Again, AI has got a lot of promise, and a lot of people are scared of it, but by and large, it’s going to make our lives better. Going to give us advancements and capabilities and information and accessibility and safety, health. We barely touched on healthcare, but my gosh, the next COVID coronavirus, you take supercomputing, you take AI, you take quantum, these advancements in technologies, and you’ll be able to isolate compounds and molecular compounds that can potentially serve as treatments and cures, driving vaccines.

This is epic, this is amazing. We’re going to learn a lot from what we’ve just been through with COVID-19, but it’s going to get better, it’s going to continue to get better. And so, there’s a lot to be excited about, Olivier, and AI has come a long way. It’s not new, and I feel like I constantly have to remind people that the smart speaker was your first entree or Siri or whichever, Cortana, that you’re using. But AI has long been about taking data, identifying patterns, enriching it, testing algorithms, refining it with more data, improving algorithms, testing it again. Now has more data and more real time. And as compute becomes more powerful and latency becomes less problematic and storage and data becomes more available, these things are all a perfect storm for creating a world where AI enhances our lives and experiences.

Olivier Blanchard: Yes, it is. I almost want to close on that because that was a really nice close. However, I just want to just ask you one last question. There seems to be kind of, we started with this notion that there’s AI living in the cloud, there’s AI living on the edge cloud. And then there’s AI living on device. And obviously, all of these things can be tied together, and I think 5G, which is very fast communications with very low latency, 5G can help kind of be the glue that brings it all together. It’s sort of the connectivity layer that makes all of this work and work better at least in the future.

And I’m wondering what your prediction is in terms of where the fastest or where the focused of AI innovation will be in the next two to three years. Will it be more in the cloud? Will it be more the AI edge cloud or will it be more the on-device AI that’s more independent from clouds and connectivity?

Daniel Newman: I don’t know. That’s a great question. I would think my logical brain would say the edge is going to be because it sort of splits the difference. Like I said, the data center has evolved to the cloud but the type of AI that those two are doing is more similar. It’s democratized, it made it available, made it more consumable for enterprises and companies. The edge is able to collect and respond to so much data, and its latency is low and it’s got more compute horsepower, more storage, more networking. It can take more data concurrently. And then what happens on device, you can take a lot of the stress off the device itself. And let me be very clear, these three things are going to work harmoniously. There will be workloads in the cloud, there will be workloads at the edge and there will be workloads on device.

As devices are still relatively small, the compute, the amount of chips, circuits, transistors that you can put in a phone is less than in a small data center at the edge, which is less than the big data in the cloud. We’re also seeing 20 racks or 11 racks I think it was with NVIDIA’s most recent announcement down to one rack. We’re seeing nano in terms of things getting smaller. We’re seeing all the technology gets smaller. So in time, the phone will be able to do, this mobile device will be able to do more AI on it than the cloud does today. That might be 10 years from now, but at some point. So at some point, the device will do a lot. But I still think developers are looking at it sort of harmoniously that the three need to work together interoperably.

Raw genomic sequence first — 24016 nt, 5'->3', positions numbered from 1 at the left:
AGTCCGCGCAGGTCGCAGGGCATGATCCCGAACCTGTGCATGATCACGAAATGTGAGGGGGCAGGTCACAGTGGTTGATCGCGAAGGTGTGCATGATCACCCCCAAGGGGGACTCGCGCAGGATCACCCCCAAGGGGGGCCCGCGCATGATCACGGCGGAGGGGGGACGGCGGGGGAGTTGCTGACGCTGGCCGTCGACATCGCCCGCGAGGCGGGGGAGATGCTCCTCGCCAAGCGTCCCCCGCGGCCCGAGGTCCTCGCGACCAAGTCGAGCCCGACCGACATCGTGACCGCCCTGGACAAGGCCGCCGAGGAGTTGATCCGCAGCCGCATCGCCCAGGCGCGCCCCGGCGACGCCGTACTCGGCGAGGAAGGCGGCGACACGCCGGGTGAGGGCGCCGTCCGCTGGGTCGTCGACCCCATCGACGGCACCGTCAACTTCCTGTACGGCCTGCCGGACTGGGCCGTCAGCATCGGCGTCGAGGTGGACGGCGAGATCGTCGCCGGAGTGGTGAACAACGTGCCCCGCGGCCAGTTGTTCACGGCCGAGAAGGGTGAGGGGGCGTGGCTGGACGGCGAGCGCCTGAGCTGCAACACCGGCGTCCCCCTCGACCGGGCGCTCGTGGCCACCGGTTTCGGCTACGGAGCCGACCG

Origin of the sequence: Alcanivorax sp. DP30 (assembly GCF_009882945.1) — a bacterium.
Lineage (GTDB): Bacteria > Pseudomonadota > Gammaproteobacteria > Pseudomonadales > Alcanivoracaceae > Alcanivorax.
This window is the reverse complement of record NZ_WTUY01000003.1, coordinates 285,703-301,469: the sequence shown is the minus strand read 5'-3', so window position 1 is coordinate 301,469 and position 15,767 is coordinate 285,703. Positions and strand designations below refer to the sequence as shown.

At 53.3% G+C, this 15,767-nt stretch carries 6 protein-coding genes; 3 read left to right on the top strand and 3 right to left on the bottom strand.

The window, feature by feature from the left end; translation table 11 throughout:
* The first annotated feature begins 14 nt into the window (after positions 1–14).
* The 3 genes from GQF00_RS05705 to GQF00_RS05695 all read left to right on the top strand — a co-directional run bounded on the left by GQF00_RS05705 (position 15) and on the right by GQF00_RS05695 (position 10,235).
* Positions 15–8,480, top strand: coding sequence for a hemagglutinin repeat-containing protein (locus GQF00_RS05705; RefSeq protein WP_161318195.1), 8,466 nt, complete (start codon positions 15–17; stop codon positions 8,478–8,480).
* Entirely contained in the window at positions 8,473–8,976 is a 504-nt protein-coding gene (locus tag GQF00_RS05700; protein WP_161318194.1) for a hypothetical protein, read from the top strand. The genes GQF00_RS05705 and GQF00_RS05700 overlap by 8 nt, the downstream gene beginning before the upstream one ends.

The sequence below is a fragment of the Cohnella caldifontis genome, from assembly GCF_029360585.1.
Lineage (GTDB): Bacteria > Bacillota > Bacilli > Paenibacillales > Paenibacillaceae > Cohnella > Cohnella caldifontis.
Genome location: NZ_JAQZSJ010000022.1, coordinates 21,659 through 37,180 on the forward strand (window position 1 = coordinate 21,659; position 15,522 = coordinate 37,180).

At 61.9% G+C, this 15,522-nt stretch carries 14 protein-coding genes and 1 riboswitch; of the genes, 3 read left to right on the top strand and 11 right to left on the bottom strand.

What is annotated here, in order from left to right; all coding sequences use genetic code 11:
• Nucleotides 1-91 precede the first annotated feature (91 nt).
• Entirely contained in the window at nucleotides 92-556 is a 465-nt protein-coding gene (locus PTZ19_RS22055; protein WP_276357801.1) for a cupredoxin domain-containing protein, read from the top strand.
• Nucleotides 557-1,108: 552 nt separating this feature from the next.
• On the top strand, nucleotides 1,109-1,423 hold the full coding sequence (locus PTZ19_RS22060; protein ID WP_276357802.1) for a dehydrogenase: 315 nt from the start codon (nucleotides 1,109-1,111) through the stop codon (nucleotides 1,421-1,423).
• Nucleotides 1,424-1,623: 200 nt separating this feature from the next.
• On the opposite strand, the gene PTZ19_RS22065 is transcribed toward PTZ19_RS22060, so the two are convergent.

But I like the edge if I had to pick one because all the data, it can access the cloud, but so much of your environmental data, vehicular data, device data, environmental data, all that stuff, sensors, all can be picked up at one time, get real time, processing and be utilized for decisioning or for any sort of enrichment with AI.

Olivier Blanchard: I agree. We’re in agreement with that. I’m particularly fascinated by how AI can enhance experiences and functionality of portable devices like phones and where it can really take autonomous driving. I enjoy to drive like a madman as much as the next person and I enjoy the freedom of it. But the prospect of having a car that I don’t have to park, that parks itself, that can drive me home if I’ve had three glasses of wine at a friend’s house, that’s going to eliminate traffic accidents, that’s going to eliminate traffic stops, period. That’s going to eliminate traffic fatalities is amazing. And a lot of that stuff is what’s in store if we keep going in this route.

But anyway, this is all the time that we have to devote to AI today. Unfortunately, there’s so much more that we could talk about, but I want to thank you all for joining us on this little AI 201 tour. I definitely want to thank Daniel Newman, our principal analyst at Futurum Research. And again, I invite you to subscribe, if you haven’t, to the Futurum Tech Podcast, which is again now also a webcast and a videocast. And I wish you a great week.

Author Information

Olivier Blanchard has extensive experience managing product innovation, technology adoption, digital integration, and change management for industry leaders in the B2B, B2C, B2G sectors, and the IT channel. His passion is helping decision-makers and their organizations understand the many risks and opportunities of technology-driven disruption, and leverage innovation to build stronger, better, more competitive companies.  Read Full Bio.